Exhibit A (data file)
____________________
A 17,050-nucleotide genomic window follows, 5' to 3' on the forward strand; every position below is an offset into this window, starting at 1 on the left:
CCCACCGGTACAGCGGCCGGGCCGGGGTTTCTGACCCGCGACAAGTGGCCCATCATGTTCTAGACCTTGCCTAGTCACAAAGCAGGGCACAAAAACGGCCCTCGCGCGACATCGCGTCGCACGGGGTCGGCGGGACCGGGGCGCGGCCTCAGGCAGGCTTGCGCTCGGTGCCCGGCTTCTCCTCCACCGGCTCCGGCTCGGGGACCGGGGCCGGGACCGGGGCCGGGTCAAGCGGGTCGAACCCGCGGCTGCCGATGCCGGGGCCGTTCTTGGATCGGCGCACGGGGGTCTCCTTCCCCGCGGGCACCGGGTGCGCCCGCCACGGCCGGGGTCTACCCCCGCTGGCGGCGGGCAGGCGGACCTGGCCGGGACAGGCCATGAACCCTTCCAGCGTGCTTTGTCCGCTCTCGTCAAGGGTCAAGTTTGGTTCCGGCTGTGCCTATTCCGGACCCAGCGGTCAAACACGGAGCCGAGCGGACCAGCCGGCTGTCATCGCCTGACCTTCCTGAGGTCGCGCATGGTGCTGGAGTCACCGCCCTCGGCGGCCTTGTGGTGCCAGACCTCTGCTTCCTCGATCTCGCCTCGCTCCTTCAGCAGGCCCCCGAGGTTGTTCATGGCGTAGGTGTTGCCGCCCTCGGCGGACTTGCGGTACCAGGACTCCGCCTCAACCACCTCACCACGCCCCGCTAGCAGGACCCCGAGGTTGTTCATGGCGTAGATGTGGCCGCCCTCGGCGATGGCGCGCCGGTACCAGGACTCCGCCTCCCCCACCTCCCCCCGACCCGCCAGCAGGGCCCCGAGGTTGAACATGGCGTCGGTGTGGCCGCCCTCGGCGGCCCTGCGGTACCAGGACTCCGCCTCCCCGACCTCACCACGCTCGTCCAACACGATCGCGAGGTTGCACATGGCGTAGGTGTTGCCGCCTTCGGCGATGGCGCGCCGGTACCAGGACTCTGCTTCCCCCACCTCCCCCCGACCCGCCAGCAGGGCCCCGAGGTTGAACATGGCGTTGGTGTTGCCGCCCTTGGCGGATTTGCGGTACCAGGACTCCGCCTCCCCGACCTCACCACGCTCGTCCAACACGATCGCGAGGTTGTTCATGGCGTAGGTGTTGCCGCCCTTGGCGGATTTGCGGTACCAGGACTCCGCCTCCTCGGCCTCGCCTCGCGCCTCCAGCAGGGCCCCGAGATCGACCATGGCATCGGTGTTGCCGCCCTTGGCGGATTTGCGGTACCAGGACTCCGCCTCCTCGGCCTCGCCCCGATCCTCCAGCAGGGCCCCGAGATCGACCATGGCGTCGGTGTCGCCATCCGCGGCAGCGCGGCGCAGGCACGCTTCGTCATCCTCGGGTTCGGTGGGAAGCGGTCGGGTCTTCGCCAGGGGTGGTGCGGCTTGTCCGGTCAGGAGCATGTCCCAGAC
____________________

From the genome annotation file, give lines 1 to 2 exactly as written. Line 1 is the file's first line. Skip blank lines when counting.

A 17,050-nucleotide genomic window follows, 5' to 3' on the forward strand; every position below is an offset into this window, starting at 1 on the left:
CCCACCGGTACAGCGGCCGGGCCGGGGTTTCTGACCCGCGACAAGTGGCCCATCATGTTCTAGACCTTGCCTAGTCACAAAGCAGGGCACAAAAACGGCCCTCGCGCGACATCGCGTCGCACGGGGTCGGCGGGACCGGGGCGCGGCCTCAGGCAGGCTTGCGCTCGGTGCCCGGCTTCTCCTCCACCGGCTCCGGCTCGGGGACCGGGGCCGGGACCGGGGCCGGGTCAAGCGGGTCGAACCCGCGGCTGCCGATGCCGGGGCCGTTCTTGGATCGGCGCACGGGGGTCTCCTTCCCCGCGGGCACCGGGTGCGCCCGCCACGGCCGGGGTCTACCCCCGCTGGCGGCGGGCAGGCGGACCTGGCCGGGACAGGCCATGAACCCTTCCAGCGTGCTTTGTCCGCTCTCGTCAAGGGTCAAGTTTGGTTCCGGCTGTGCCTATTCCGGACCCAGCGGTCAAACACGGAGCCGAGCGGACCAGCCGGCTGTCATCGCCTGACCTTCCTGAGGTCGCGCATGGTGCTGGAGTCACCGCCCTCGGCGGCCTTGTGGTGCCAGACCTCTGCTTCCTCGATCTCGCCTCGCTCCTTCAGCAGGCCCCCGAGGTTGTTCATGGCGTAGGTGTTGCCGCCCTCGGCGGACTTGCGGTACCAGGACTCCGCCTCAACCACCTCACCACGCCCCGCTAGCAGGACCCCGAGGTTGTTCATGGCGTAGATGTGGCCGCCCTCGGCGATGGCGCGCCGGTACCAGGACTCCGCCTCCCCCACCTCCCCCCGACCCGCCAGCAGGGCCCCGAGGTTGAACATGGCGTCGGTGTGGCCGCCCTCGGCGGCCCTGCGGTACCAGGACTCCGCCTCCCCGACCTCACCACGCTCGTCCAACACGATCGCGAGGTTGCACATGGCGTAGGTGTTGCCGCCTTCGGCGATGGCGCGCCGGTACCAGGACTCTGCTTCCCCCACCTCCCCCCGACCCGCCAGCAGGGCCCCGAGGTTGAACATGGCGTTGGTGTTGCCGCCCTTGGCGGATTTGCGGTACCAGGACTCCGCCTCCCCGACCTCACCACGCTCGTCCAACACGATCGCGAGGTTGTTCATGGCGTAGGTGTTGCCGCCCTTGGCGGATTTGCGGTACCAGGACTCCGCCTCCTCGGCCTCGCCTCGCGCCTCCAGCAGGGCCCCGAGATCGACCATGGCATCGGTGTTGCCGCCCTTGGCGGATTTGCGGTACCAGGACTCCGCCTCCTCGGCCTCGCCCCGATCCTCCAGCAGGGCCCCGAGATCGACCATGGCGTCGGTGTCGCCATCCGCGGCAGCGCGGCGCAGGCACGCTTCGTCATCCTCGGGTTCGGTGGGAAGCGGTCGGGTCTTCGCCAGGGGTGGTGCGGCTTGTCCGGTCAGGAGCATGTCCCAGAC